I assume you have a smart phone, iPad or computer. Imagine (knowing that whatever you imagine, your mind accepts as real and true) that among your apps or files, there is one called Self-Hatred. You can see it or sense it right away because it’s old, outdated, and dull. This gray file holds all the negative statements (sub-files) you wrote down in your notebook. It stands out from the bright and healthy, glowing apps that make you a good person, and which you want to keep. 

I want you to delete this app or file from your imaginary electronic device: just choose it, highlight it, and move it to the trash. It’s easy, and you know how to do it. Done! Now empty the trash and reboot your device. In your mind’s eye, see the file gone. Success! Next, get off the couch and get rid of that page where you wrote all the false statements about yourself. You can crumple it, rip it to pieces, or burn it – the choice is yours.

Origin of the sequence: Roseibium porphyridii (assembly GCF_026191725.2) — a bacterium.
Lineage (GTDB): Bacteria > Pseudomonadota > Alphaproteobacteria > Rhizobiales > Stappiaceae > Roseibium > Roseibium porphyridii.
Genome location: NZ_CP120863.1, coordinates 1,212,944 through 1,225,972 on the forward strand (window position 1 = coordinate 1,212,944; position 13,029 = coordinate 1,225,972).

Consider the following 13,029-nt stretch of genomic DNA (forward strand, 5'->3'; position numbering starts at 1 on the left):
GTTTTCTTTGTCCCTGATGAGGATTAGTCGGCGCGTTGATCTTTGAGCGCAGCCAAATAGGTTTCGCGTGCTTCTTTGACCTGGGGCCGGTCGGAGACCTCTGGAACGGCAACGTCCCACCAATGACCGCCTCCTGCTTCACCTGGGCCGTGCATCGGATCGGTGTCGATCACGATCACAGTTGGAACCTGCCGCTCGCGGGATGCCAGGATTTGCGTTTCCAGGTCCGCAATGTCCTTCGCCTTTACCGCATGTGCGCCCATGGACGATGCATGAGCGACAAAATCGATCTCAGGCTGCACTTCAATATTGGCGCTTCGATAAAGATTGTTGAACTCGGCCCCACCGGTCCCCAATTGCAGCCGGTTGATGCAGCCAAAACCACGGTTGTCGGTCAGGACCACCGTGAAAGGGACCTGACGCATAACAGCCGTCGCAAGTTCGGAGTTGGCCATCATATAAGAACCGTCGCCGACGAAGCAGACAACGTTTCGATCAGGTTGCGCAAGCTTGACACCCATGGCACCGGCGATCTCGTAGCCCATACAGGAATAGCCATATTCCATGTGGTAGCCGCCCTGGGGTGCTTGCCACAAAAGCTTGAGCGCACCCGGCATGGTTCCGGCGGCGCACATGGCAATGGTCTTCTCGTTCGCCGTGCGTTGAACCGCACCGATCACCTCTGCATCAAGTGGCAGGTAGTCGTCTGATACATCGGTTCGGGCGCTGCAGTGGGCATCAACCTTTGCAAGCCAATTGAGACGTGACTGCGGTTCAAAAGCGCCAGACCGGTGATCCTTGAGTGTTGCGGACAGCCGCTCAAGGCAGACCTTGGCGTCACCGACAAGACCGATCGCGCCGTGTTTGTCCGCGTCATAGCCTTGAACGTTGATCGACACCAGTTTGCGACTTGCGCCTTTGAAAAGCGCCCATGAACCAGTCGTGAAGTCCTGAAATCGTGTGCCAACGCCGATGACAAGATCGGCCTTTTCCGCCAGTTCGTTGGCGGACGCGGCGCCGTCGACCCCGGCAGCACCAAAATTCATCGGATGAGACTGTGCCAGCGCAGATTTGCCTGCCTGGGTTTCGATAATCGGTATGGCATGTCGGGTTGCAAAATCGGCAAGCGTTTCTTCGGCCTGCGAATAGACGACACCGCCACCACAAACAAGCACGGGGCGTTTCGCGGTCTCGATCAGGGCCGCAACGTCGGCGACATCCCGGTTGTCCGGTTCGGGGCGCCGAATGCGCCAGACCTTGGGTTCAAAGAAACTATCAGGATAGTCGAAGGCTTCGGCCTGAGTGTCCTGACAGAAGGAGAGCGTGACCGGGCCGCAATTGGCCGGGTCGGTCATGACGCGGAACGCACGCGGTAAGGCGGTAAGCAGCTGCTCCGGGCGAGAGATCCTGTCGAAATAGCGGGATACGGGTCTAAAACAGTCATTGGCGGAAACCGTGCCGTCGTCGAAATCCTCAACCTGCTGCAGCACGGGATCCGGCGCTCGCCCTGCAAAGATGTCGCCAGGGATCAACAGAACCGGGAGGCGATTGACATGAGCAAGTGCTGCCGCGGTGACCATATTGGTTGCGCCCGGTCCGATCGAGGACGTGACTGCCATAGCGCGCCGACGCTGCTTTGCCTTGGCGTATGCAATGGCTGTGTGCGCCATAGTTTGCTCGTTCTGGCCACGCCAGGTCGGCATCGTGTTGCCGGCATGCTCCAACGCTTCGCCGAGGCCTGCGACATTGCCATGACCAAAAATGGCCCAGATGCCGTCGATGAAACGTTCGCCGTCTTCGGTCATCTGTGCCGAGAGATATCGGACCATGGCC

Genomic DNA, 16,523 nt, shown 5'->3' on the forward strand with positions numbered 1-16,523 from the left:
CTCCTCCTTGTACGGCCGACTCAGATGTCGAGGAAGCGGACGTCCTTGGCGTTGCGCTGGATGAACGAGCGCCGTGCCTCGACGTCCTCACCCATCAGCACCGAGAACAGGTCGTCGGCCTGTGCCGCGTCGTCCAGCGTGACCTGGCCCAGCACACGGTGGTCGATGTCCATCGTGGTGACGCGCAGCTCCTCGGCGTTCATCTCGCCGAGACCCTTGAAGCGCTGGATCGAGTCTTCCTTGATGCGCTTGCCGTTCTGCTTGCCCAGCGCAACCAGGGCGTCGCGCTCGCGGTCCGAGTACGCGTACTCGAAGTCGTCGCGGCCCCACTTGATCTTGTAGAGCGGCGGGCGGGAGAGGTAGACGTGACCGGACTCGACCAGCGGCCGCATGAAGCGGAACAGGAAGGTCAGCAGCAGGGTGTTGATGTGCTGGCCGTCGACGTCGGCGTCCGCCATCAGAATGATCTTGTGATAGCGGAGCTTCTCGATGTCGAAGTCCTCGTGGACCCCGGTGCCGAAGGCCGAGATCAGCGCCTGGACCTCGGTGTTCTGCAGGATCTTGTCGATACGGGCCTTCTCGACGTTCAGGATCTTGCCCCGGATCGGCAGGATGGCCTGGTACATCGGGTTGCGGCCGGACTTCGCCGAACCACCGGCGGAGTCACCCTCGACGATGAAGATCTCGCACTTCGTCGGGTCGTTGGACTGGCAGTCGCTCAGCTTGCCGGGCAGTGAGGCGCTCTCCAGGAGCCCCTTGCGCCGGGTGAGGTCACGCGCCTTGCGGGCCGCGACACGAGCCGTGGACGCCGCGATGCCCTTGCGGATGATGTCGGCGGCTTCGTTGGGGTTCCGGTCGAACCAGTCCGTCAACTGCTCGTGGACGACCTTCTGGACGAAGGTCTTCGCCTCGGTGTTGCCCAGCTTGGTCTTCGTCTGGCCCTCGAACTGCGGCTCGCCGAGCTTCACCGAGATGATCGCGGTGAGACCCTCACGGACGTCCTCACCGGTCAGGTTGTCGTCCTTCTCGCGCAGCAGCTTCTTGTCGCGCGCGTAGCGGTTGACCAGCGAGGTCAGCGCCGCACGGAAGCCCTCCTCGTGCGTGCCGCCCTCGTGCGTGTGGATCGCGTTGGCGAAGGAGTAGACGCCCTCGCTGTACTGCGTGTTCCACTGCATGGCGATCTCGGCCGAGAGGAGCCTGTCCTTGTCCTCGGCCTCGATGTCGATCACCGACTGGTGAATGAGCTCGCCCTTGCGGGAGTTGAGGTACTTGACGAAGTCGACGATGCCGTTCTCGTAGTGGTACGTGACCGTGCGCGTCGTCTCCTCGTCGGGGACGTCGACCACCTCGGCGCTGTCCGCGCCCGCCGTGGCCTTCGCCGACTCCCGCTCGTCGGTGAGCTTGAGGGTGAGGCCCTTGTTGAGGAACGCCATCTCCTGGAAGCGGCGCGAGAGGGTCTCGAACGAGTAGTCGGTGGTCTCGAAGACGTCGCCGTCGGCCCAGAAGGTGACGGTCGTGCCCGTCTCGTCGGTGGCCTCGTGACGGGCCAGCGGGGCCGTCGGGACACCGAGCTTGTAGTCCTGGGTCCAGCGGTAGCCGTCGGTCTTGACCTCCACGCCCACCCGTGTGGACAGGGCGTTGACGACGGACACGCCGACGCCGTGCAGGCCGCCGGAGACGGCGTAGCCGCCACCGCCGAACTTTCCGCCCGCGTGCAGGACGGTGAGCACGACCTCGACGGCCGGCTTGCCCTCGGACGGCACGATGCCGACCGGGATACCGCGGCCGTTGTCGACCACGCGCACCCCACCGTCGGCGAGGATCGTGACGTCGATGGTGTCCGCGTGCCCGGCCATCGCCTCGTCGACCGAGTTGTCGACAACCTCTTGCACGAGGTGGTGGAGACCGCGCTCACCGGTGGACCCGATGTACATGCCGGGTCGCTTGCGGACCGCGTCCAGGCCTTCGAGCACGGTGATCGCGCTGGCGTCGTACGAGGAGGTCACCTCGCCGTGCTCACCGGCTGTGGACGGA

3. Install a new app or file – the truth about who you are. 

Ready to replace that old app with a new one? Settle back, plump up your pillow, and start writing about who you really are. Let your mind guide you through the process, and allow your pen to fly freely across the paper. Write statements like “I am good enough, because it’s my nature.” “I am capable and strong, and I am constantly evolving and becoming better.” “Life’s got my back, and I‘m willing to trust that.” “I approve of myself, even when I make mistakes.” “I understand that failing means growth and progressing forward.” “I focus on what’s good about me and my life.” “I am blessed in so many ways” I am proud of how I’m learning to be kind to myself.” “There is no such thing as perfection – in fact, perfection means death.” 

As you’re writing these statements of healthy self-esteem, your old, deleted programming may still be echoing through your mind – an old habit. Good to know. If negative thoughts show up, move them to the trash file, then delete it. You are in control over what stays in your mind and what goes. Now, give a name to this new file, which encompasses all the awesome statements about who you are. You can call it Love, Happiness, Self-Esteem, Power, Control – whatever feels right to you. Then, click on an imaginary ‘Get’ or ‘Install’ and watch it download and show up in the software of your mind. Does this new app have a color? Notice it. From now on, every time you see this color anywhere in your life, it will immediately reinforce all the positive suggestions you’ve just introduced into your mind.